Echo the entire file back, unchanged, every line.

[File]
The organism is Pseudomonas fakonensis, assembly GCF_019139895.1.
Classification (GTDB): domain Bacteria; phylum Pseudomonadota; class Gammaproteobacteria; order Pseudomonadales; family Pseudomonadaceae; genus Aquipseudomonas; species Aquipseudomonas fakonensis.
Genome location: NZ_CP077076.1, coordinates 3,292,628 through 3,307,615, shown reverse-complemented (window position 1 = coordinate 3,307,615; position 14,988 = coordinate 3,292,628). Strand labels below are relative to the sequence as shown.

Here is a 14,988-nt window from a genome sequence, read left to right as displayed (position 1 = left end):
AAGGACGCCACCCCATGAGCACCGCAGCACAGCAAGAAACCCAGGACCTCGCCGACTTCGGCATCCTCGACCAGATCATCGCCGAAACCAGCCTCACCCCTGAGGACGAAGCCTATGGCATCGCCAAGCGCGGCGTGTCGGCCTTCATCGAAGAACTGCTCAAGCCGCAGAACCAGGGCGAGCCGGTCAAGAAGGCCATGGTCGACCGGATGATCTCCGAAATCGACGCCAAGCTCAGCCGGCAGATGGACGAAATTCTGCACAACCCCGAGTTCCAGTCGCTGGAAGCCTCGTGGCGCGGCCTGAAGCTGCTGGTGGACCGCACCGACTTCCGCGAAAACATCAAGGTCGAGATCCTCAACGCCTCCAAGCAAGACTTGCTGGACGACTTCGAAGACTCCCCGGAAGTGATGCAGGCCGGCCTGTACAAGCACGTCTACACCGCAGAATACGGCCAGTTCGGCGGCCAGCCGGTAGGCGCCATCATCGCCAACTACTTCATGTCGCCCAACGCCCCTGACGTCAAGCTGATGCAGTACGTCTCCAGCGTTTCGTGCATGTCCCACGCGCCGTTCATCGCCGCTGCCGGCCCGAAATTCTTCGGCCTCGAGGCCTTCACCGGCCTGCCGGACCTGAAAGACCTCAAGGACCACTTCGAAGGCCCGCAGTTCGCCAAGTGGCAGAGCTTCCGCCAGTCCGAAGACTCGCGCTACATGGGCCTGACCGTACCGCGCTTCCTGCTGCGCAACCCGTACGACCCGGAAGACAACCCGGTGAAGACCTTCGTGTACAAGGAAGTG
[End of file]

The organism is Pseudomonas fakonensis, assembly GCF_019139895.1.
Classification (GTDB): domain Bacteria; phylum Pseudomonadota; class Gammaproteobacteria; order Pseudomonadales; family Pseudomonadaceae; genus Aquipseudomonas; species Aquipseudomonas fakonensis.
Genome location: NZ_CP077076.1, coordinates 3,292,628 through 3,307,615, shown reverse-complemented (window position 1 = coordinate 3,307,615; position 14,988 = coordinate 3,292,628). Strand labels below are relative to the sequence as shown.

Here is a 14,988-nt window from a genome sequence, read left to right as displayed (position 1 = left end):
AAGGACGCCACCCCATGAGCACCGCAGCACAGCAAGAAACCCAGGACCTCGCCGACTTCGGCATCCTCGACCAGATCATCGCCGAAACCAGCCTCACCCCTGAGGACGAAGCCTATGGCATCGCCAAGCGCGGCGTGTCGGCCTTCATCGAAGAACTGCTCAAGCCGCAGAACCAGGGCGAGCCGGTCAAGAAGGCCATGGTCGACCGGATGATCTCCGAAATCGACGCCAAGCTCAGCCGGCAGATGGACGAAATTCTGCACAACCCCGAGTTCCAGTCGCTGGAAGCCTCGTGGCGCGGCCTGAAGCTGCTGGTGGACCGCACCGACTTCCGCGAAAACATCAAGGTCGAGATCCTCAACGCCTCCAAGCAAGACTTGCTGGACGACTTCGAAGACTCCCCGGAAGTGATGCAGGCCGGCCTGTACAAGCACGTCTACACCGCAGAATACGGCCAGTTCGGCGGCCAGCCGGTAGGCGCCATCATCGCCAACTACTTCATGTCGCCCAACGCCCCTGACGTCAAGCTGATGCAGTACGTCTCCAGCGTTTCGTGCATGTCCCACGCGCCGTTCATCGCCGCTGCCGGCCCGAAATTCTTCGGCCTCGAGGCCTTCACCGGCCTGCCGGACCTGAAAGACCTCAAGGACCACTTCGAAGGCCCGCAGTTCGCCAAGTGGCAGAGCTTCCGCCAGTCCGAAGACTCGCGCTACATGGGCCTGACCGTACCGCGCTTCCTGCTGCGCAACCCGTACGACCCGGAAGACAACCCGGTGAAGACCTTCGTGTACAAGGAAGTG